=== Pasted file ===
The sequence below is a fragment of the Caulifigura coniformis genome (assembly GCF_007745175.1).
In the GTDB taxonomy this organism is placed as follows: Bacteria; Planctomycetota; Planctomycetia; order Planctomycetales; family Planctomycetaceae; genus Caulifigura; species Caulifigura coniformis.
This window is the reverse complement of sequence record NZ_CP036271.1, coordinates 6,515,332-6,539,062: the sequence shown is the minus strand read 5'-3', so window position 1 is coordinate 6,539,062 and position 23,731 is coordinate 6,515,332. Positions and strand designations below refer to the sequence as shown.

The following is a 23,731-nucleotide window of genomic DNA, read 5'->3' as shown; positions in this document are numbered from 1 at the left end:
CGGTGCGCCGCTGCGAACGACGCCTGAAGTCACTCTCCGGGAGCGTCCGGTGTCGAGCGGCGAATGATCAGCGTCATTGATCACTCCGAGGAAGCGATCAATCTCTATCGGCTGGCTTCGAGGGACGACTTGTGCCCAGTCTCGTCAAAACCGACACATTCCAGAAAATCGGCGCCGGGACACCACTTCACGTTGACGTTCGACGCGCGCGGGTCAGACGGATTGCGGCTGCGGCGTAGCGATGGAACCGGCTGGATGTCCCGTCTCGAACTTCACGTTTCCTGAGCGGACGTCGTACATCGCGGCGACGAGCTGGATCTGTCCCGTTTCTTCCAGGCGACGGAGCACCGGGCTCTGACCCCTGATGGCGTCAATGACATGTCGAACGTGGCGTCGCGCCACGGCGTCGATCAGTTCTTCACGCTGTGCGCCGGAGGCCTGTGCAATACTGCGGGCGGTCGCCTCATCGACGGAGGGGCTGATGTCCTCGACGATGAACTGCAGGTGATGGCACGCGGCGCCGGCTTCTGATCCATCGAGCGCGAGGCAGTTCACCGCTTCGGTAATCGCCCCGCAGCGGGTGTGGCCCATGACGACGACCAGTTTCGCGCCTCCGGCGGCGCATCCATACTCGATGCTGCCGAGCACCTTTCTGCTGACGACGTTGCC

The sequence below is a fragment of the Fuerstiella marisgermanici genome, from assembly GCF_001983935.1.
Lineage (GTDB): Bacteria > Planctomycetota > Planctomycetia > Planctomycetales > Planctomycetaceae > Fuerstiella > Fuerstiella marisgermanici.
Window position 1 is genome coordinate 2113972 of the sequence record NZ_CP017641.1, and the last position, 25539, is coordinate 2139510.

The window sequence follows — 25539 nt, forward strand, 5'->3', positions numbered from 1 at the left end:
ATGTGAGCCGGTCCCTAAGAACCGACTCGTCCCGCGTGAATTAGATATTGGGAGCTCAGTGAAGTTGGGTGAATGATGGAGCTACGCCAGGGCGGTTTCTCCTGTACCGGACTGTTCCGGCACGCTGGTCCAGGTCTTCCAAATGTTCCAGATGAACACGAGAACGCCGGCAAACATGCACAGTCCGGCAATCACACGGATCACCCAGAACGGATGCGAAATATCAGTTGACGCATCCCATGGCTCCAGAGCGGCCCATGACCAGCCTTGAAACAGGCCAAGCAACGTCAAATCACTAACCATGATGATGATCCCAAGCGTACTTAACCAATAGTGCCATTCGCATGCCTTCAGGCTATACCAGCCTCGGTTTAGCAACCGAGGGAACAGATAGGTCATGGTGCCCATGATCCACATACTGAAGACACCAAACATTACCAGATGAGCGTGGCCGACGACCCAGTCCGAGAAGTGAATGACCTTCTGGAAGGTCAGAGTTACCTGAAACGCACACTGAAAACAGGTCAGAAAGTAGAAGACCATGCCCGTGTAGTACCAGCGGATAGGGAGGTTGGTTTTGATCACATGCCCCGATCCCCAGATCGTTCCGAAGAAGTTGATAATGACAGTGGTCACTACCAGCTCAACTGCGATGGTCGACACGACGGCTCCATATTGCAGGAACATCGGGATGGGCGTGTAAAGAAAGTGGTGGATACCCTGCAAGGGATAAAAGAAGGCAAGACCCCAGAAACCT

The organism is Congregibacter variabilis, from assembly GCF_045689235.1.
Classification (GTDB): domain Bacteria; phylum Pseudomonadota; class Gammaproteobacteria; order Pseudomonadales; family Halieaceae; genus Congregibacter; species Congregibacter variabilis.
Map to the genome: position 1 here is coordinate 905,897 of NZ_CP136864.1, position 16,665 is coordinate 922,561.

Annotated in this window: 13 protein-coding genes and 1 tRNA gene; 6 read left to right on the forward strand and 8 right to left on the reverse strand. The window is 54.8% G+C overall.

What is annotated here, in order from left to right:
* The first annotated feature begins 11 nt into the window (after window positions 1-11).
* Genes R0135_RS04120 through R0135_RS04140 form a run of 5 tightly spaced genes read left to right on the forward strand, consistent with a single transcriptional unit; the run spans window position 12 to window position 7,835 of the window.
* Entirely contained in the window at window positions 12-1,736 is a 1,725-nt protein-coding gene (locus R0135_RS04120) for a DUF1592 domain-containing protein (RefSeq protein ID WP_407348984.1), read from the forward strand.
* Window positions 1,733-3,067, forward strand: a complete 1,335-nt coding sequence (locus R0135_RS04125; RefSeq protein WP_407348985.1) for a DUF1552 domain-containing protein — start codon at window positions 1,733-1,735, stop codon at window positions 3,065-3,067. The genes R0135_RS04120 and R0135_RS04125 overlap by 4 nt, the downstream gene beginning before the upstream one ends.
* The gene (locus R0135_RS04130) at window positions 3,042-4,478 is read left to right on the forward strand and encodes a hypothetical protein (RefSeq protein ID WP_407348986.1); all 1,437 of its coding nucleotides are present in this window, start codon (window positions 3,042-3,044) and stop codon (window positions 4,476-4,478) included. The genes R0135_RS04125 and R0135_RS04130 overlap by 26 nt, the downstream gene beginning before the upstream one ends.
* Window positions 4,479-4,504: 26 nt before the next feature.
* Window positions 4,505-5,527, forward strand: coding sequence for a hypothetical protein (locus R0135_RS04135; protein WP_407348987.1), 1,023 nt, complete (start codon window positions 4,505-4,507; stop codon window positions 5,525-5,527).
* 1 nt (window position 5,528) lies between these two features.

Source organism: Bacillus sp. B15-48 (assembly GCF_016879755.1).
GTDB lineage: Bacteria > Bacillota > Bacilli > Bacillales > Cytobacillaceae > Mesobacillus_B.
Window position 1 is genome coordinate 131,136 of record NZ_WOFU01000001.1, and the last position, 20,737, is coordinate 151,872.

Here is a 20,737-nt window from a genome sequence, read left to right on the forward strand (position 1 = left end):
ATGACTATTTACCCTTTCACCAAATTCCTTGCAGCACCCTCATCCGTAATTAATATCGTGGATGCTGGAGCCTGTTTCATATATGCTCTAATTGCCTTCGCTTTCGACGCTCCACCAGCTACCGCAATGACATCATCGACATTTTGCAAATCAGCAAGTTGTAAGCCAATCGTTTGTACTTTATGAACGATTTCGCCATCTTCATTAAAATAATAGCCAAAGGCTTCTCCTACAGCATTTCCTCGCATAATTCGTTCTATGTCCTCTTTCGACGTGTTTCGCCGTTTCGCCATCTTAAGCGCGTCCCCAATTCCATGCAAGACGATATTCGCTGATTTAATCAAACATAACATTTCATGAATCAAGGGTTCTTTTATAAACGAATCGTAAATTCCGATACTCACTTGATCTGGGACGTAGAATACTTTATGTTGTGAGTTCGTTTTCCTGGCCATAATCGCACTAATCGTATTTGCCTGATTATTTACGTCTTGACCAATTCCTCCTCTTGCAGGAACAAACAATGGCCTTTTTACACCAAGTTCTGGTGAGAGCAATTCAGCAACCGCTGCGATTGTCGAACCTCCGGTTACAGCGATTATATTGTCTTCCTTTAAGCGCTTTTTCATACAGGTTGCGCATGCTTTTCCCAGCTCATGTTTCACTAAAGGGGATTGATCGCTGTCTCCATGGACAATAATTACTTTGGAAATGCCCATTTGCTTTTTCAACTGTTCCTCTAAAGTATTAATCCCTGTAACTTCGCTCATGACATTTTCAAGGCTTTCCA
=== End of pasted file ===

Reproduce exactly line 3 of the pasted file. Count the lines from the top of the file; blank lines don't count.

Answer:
This window is the reverse complement of sequence record NZ_CP036271.1, coordinates 6,515,332-6,539,062: the sequence shown is the minus strand read 5'-3', so window position 1 is coordinate 6,539,062 and position 23,731 is coordinate 6,515,332. Positions and strand designations below refer to the sequence as shown.